I went to the Mid Atlantic Quilt Festival today with my art quilt friend Lorie and her friend Elizabeth. We had a grand time checking out all the quilts and sharing our reactions. We also had lunch with my Hawaii Quilt Guild friend JoAnne and her friend Dorothy. Plus, we saw several other locals we know from art quilt events, like Sandy and Lisa. I have to say, it’s kind of fun to run into people I know in random places.
The show is what I would consider to be a typical large quilt show. I pretty much knew what I would be seeing and was not surprised or disappointed when we got there. It is actually a perfectly sized show — large enough to have a decent variety of work and to attract some quality pieces, yet small enough that you can see everything in a day and not be completely exhausted or overwhelmed like the Houston show. We concentrated on the quilts and just had a cursory look at the vendors.
I took a few photos with my phone and I will warn that they are pretty crappy. My sincere apologies to the makers of the work because it all looks far, far better in person. I’ll also warn that everything I write here is my admittedly biased and terribly opinionated opinion. I am making no attempt at being fair or inclusive in my review of the show.
That said, the main focus of the show is their annual contest. This year’s theme was Silver Lining. There were a lot of quilts with a lot of quilting, and not a few with crystals and some glittery fabrics or threads. Everything was very “accessible” and easy to decipher. There was a lot of technically nice work, but nothing that really spoke to me. I feel that way about most of the quilt shows I visit though.
My SAQA friend Diane, who is one of the few people whose work with digital images on fabric I like, got a ribbon! Best Use Of Color. My photo sucks though and you should really go see a better image on her blog.
The Hoffman Challenge didn’t speak to me. There seemed to be an underlying peacock theme, which maybe I even sensed a few years ago at Houston. Maybe that’s a Hoffman thing?
There was a group of quilts in the back corner that may have been based on a Jinny Beyer class or something. They all seemed to have a similar fish eye optical illusion thing going on and were all meticulously made. Part of, or next to, that group was this beauty. It’s called Seymore and is by Barb Hollinger. It is my favorite quilt from the whole show. (You never know what I’m going to be attracted to.)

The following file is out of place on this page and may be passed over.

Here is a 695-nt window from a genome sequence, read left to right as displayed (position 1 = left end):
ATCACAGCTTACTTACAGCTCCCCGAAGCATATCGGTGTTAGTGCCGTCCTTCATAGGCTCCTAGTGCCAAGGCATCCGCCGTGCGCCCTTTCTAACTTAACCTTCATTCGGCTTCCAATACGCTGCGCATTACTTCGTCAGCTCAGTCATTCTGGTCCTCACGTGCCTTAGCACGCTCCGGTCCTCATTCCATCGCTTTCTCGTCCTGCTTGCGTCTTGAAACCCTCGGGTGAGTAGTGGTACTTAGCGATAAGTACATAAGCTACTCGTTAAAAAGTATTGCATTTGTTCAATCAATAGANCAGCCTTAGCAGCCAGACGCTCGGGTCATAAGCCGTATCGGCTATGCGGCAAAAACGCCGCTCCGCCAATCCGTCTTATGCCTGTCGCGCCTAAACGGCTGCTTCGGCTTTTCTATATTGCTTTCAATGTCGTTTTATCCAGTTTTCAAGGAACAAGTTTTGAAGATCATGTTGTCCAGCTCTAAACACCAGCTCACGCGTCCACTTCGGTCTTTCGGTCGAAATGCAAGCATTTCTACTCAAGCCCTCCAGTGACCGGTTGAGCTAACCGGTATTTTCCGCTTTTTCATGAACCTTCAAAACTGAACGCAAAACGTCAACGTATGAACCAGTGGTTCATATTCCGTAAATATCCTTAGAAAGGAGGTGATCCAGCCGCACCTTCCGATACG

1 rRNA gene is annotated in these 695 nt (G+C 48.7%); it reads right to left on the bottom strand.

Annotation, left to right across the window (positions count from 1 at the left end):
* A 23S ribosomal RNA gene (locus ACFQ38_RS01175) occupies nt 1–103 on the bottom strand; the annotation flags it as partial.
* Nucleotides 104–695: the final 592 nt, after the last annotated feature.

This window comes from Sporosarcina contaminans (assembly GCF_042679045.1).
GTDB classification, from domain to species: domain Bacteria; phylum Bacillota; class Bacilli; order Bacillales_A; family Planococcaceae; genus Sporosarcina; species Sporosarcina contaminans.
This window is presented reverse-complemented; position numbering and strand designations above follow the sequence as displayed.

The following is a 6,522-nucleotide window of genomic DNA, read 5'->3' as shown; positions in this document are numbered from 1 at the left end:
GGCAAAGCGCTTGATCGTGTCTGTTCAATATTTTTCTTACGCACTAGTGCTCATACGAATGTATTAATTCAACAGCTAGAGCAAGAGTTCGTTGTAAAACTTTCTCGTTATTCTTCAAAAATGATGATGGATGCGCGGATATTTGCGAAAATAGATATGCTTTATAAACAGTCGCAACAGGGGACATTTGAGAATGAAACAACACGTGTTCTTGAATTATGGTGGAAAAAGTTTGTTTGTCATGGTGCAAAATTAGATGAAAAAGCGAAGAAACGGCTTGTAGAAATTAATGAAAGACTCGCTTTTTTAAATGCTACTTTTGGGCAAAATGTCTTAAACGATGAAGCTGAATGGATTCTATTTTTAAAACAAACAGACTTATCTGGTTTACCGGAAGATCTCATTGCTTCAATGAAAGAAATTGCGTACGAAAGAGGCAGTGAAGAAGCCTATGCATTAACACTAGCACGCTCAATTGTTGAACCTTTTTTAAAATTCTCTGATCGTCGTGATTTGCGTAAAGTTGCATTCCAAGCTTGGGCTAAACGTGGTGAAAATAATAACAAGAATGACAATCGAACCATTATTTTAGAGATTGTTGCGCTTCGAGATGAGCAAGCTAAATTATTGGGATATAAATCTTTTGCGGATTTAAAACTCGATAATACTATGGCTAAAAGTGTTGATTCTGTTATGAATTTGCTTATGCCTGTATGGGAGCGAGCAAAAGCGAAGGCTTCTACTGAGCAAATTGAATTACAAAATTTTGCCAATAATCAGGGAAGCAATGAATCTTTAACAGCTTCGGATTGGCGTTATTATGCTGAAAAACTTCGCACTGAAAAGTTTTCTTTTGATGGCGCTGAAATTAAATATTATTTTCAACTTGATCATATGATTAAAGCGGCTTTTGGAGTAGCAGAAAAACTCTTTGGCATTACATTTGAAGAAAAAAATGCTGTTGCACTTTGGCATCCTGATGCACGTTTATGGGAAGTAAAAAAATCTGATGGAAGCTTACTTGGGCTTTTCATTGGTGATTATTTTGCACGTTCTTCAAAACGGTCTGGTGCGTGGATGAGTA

What grabbed me first off is the unlikely combination of the Lone Star section in it’s perfect Jinny Beyer color gradation and the stylized Jane Sassaman leaves, floral center, and wavy border. If you know anything about contemporary quilting, you’d never think of combining the styles of these two designers. They really shouldn’t work together, but here, they do! I love unexpected, quirky combos like that. The leaf shapes are so beautiful, and I’ve never seen a treatment of the background on a Lone Star anything like them. I love the name too — based on the voracious plant in Little Shop of Horrors (very Jane who I know likes pretty with a little danger on the side). To top it all off, the quilt is well made and skillfully quilted. It’s more purple and green in real life, and who doesn’t like purple and green?
I think that I posted a bunch of Baltimore Album quilts from Houston the last time I went. There’s something traditional and charming about them that seems to draw me in every time. This Mid Atlantic Quilt Festival had a large exhibit called “A is for Appliqué” by the Baltimore Appliqué Society. We really liked this black and white one called Black and White and Baltimore All Over by Janice Reece because, well because black and white! The tree in the third row is just absolutely charming, and the last block on the top row looks much more complicated just because of an excellent fabric choice.
Tonya, this Halloween album is for you! Bad me, I forgot to get the name of the maker. She did a great job though.
I almost walked by this Texas themed Album Quilt by Polly Mello, titled Deep Within My Heart Lies a Melody: A Memory of Texas. I admired the longhorns along the bottom and was about to move on…
but then I noticed the creepy crawlies! There also seemed to be critter footprints quilted all over the quilt (but not in this detail).
And look, a fuzzy tarantula! Yup, I’m impressed by a well-appliquéd velvet tarantula.
Speaking of velvet, Lorie and I were inspired by this piece called Chavela by Cecelia Gonzales-Desedamas. It took all our strength not to touch it all over. I want to roll around in it’s pebble-quilted velvet sumptuousness. Yes, we’re going to incorporate quilted velvet into everything now. Yummy!
Chavela was part of the SAQA exhibit “Color Wheel of Emotions.” I was a little stumped by this exhibit. I didn’t get the color wheel thing, and I didn’t feel much emotion either. We wondered if it was the way the quilts were hung. The exhibit is in a series of three-walled “cubicles” and maybe having the work separated like that lessened the connection between them. If they were all in one line or one room where they could play off each other in more than groups of three, maybe the color wheel would have emerged. I feel bad that I feel meh about the exhibit.
This last one is also a mystery to me. It’s called Jumping Jehoshaphat and it’s by Anne Kimball. I didn’t want to like it. But look at those New York Beauty triangles on the big guy’s shell, and the flying geese in his tail. They are really well done, and honor the fact that this is, in actuality, a quilt. So does the compass sun. The armadillos’ ears are dimensional too. That’s so gimmicky I should hate it, but it’s working for me. And the fuzzy fringe on the big one’s ears? Ack! I can’t explain it, but the more I stood in front of these armadillos, the more I liked them.
Maybe that was the sign it was time to go check out the vendor area.